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Cart Abandonment: How E-Commerce Companies Handle It

Shopping is a journey.

And as it the case in many journeys, customer journey in e-commerce also contains many stages, and an accomplished purchase is just one of the very obvious stages in this journey. – surely, the favourite one of e-commerce managers.

However, as part of this journey, there is a huge bunch which falls into a category where a visitor almost reaches to the end, yet drops off at the final stage, before doing the payment. Basically, the visitor here fails to satisfy the store owner and to become a shopper and just abandons the cart, and yes, e-commerce folks, end up with another problem to be solved, called shopping cart abandonment as part of their other 99 problems.

In this post, we’ll take a look at how e-commerce companies are handling shopping cart abandonment and generate conversions out of those abandoned visitors.

If you have someone who took some steps towards buying a product/service from you, but somehow dropped off, you implicitly feel the urge to followup, right?

Well, according to a study conducted with the top UK and US e-commerce sites, %80 of e-commerce companies do not dare to follow-up.

Ecommerce in the US and the UK have been growing at more than %10 annually in the last few years. However, according to a fresh report by eConsultancy, globally in 2015, around 4 trillion USDs would be lost due to the cart abandonment alone. With such a striking finding in hand, team at Optilead, a major cart recovery solutions providers based in the UK, surveyed 50 top e-commerce sites in the UK and the US, to see how their strategies differ when it comes to abandoned carts, and to see whether they let their customers to become a part of that giant loss pile of 4 trillion USD or not.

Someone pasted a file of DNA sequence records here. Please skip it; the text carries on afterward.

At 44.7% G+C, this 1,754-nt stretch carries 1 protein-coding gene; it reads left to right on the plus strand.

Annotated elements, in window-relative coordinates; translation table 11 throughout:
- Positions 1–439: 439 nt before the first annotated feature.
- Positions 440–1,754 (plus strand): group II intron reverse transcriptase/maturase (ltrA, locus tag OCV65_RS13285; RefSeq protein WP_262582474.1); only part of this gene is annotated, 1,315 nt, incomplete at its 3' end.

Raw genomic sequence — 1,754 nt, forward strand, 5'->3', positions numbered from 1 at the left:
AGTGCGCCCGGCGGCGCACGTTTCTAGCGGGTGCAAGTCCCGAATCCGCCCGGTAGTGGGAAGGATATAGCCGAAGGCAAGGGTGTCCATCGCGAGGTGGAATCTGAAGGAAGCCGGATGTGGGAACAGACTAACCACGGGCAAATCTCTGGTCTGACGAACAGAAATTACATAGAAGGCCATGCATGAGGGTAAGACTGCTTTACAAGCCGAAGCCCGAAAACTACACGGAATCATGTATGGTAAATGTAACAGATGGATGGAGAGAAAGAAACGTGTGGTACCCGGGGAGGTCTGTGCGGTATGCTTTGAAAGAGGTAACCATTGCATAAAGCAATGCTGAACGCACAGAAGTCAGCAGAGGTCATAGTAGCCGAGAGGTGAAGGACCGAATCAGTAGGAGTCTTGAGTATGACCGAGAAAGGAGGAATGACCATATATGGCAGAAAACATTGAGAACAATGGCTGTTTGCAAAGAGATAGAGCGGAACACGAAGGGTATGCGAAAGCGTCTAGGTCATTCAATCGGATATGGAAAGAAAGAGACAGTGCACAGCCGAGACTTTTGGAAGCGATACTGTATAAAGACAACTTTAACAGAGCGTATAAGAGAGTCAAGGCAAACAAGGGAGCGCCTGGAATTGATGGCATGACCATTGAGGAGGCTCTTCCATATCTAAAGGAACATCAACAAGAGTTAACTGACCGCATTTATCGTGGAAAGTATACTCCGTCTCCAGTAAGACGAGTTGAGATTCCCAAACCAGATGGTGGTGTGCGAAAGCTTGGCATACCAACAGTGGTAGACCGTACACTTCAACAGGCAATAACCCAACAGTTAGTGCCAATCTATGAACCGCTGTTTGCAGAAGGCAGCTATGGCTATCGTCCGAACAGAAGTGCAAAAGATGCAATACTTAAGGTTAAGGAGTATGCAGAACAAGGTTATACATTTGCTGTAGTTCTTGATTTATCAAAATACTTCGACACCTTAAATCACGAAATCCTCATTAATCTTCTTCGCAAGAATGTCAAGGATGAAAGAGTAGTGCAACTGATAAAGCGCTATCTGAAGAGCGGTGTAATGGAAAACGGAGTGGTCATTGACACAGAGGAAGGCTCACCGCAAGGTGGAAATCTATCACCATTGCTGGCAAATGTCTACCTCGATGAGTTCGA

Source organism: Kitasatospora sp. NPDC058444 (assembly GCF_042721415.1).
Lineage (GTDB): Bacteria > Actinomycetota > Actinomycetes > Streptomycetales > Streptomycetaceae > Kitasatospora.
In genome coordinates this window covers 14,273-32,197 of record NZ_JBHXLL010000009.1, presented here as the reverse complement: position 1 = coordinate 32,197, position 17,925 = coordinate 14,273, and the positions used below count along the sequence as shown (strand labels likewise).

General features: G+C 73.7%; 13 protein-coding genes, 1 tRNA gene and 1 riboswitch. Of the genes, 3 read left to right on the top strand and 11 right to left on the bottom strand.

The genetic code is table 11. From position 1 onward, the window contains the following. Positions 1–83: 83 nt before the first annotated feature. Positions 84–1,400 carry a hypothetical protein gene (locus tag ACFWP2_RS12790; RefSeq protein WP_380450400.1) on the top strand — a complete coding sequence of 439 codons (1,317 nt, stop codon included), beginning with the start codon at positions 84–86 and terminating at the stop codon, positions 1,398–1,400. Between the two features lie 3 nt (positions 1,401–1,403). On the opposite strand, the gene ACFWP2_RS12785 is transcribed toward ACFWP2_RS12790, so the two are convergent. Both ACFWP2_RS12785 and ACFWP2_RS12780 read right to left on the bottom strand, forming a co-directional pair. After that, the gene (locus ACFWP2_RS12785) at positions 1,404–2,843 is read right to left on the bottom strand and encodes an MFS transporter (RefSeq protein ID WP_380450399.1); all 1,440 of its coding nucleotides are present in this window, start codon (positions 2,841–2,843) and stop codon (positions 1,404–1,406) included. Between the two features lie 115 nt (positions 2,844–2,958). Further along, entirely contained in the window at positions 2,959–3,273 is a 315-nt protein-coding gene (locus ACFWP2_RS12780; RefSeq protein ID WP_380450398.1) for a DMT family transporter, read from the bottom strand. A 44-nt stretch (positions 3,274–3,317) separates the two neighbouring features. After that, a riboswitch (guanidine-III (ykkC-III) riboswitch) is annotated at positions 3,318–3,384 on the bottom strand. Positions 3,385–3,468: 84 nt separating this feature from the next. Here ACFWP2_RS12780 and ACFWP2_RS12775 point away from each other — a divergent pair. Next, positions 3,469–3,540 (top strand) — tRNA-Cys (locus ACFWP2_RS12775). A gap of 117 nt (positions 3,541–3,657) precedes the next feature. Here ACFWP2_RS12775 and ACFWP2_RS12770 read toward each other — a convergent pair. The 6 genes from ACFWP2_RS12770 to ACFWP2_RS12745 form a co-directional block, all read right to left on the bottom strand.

As part of the test, the team has conducted 3 trials on each of the 100 e-commerce companies (in total 300 abandonment tests) to see how the companies reacted, and here goes the findings:

More than %85 of cart abandonments were ignored

This a totally alarming finding. Out of the 300 tests, only 42 have received a reaction from the company. %82 of the tests run in the UK e-commerce market were ignored and in the US, this rate was %89.

(Only) %22 of the e-commerce companies showed a reaction for cart recovery

As an addition to the response rates for the above-mentioned tests, only 22 out of the 100 top e-commerce companies attempted to recover those abandoned carts.

A total of 453,800 USD of abandoned carts was just left ignored

Within the test, 521,000 USD were abandoned in total with 300 tests.

In the US, 194,000 USD of 203,000 USD (around %95) was just ignored. In the UK, 259,000 USD out of 318,000 USD (around %81,4) was ignored.

Calling has never been part of the cart recovery operation

There are many reasons for online shopping cart abandonment like frictions in the checkout process, ambiguous shipping costs, delivery options, payment issues, etc. When such issues had been faced, an e-commerce savvy support team could just jump into a call and engage with the visitor (or shopper-to-be) to recover the abandoned cart.

Here, the timing of the call also matters. Recovering an abandoned cart with a call in the first 15 minutes is 3 times more likely to do the same with a call just one hour later. Also, through an almost real-time approach, recovering an abandoned cart over the phone is 10 times more effective than email segmentation and targeting.

As it’s the case in many rooms for improvement, the findings and the problem is too obvious to attack, yet there’s still a lack of interest from the e-commerce companies.

However, as e-commerce segmentation strategies evolve day by day, and the understanding of e-commerce customer lifecycle matures, we expect to see the ratios and the nominal values of the abandoned cart recovery will also increase.


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